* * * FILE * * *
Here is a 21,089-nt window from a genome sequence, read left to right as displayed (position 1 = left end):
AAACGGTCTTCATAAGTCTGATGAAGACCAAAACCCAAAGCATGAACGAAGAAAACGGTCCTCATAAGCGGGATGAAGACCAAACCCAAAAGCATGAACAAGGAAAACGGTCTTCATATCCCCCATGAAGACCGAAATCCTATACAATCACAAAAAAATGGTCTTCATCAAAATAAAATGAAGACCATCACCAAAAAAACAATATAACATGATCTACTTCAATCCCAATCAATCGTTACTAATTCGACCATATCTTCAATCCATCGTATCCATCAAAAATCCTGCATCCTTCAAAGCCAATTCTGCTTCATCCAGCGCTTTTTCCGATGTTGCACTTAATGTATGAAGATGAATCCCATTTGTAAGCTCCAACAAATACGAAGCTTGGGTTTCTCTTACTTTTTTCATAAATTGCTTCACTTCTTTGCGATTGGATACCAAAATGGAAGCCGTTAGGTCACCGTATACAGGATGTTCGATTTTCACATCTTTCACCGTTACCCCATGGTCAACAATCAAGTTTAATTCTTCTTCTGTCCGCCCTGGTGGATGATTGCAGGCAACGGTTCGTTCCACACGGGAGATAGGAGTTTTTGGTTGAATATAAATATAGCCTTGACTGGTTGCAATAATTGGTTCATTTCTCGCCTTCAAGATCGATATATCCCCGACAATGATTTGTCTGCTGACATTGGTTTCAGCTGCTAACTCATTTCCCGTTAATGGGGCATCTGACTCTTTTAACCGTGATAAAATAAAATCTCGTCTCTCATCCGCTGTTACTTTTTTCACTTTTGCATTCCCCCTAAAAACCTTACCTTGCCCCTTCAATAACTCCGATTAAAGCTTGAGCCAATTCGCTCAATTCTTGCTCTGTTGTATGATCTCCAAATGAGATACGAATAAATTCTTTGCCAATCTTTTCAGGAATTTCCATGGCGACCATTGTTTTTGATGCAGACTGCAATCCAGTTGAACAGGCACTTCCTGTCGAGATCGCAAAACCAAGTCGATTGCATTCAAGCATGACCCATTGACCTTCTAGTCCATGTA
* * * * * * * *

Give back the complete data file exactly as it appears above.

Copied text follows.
Here is a 21,089-nt window from a genome sequence, read left to right as displayed (position 1 = left end):
AAACGGTCTTCATAAGTCTGATGAAGACCAAAACCCAAAGCATGAACGAAGAAAACGGTCCTCATAAGCGGGATGAAGACCAAACCCAAAAGCATGAACAAGGAAAACGGTCTTCATATCCCCCATGAAGACCGAAATCCTATACAATCACAAAAAAATGGTCTTCATCAAAATAAAATGAAGACCATCACCAAAAAAACAATATAACATGATCTACTTCAATCCCAATCAATCGTTACTAATTCGACCATATCTTCAATCCATCGTATCCATCAAAAATCCTGCATCCTTCAAAGCCAATTCTGCTTCATCCAGCGCTTTTTCCGATGTTGCACTTAATGTATGAAGATGAATCCCATTTGTAAGCTCCAACAAATACGAAGCTTGGGTTTCTCTTACTTTTTTCATAAATTGCTTCACTTCTTTGCGATTGGATACCAAAATGGAAGCCGTTAGGTCACCGTATACAGGATGTTCGATTTTCACATCTTTCACCGTTACCCCATGGTCAACAATCAAGTTTAATTCTTCTTCTGTCCGCCCTGGTGGATGATTGCAGGCAACGGTTCGTTCCACACGGGAGATAGGAGTTTTTGGTTGAATATAAATATAGCCTTGACTGGTTGCAATAATTGGTTCATTTCTCGCCTTCAAGATCGATATATCCCCGACAATGATTTGTCTGCTGACATTGGTTTCAGCTGCTAACTCATTTCCCGTTAATGGGGCATCTGACTCTTTTAACCGTGATAAAATAAAATCTCGTCTCTCATCCGCTGTTACTTTTTTCACTTTTGCATTCCCCCTAAAAACCTTACCTTGCCCCTTCAATAACTCCGATTAAAGCTTGAGCCAATTCGCTCAATTCTTGCTCTGTTGTATGATCTCCAAATGAGATACGAATAAATTCTTTGCCAATCTTTTCAGGAATTTCCATGGCGACCATTGTTTTTGATGCAGACTGCAATCCAGTTGAACAGGCACTTCCTGTCGAGATCGCAAAACCAAGTCGATTGCATTCAAGCATGACCCATTGACCTTCTAGTCCATGTA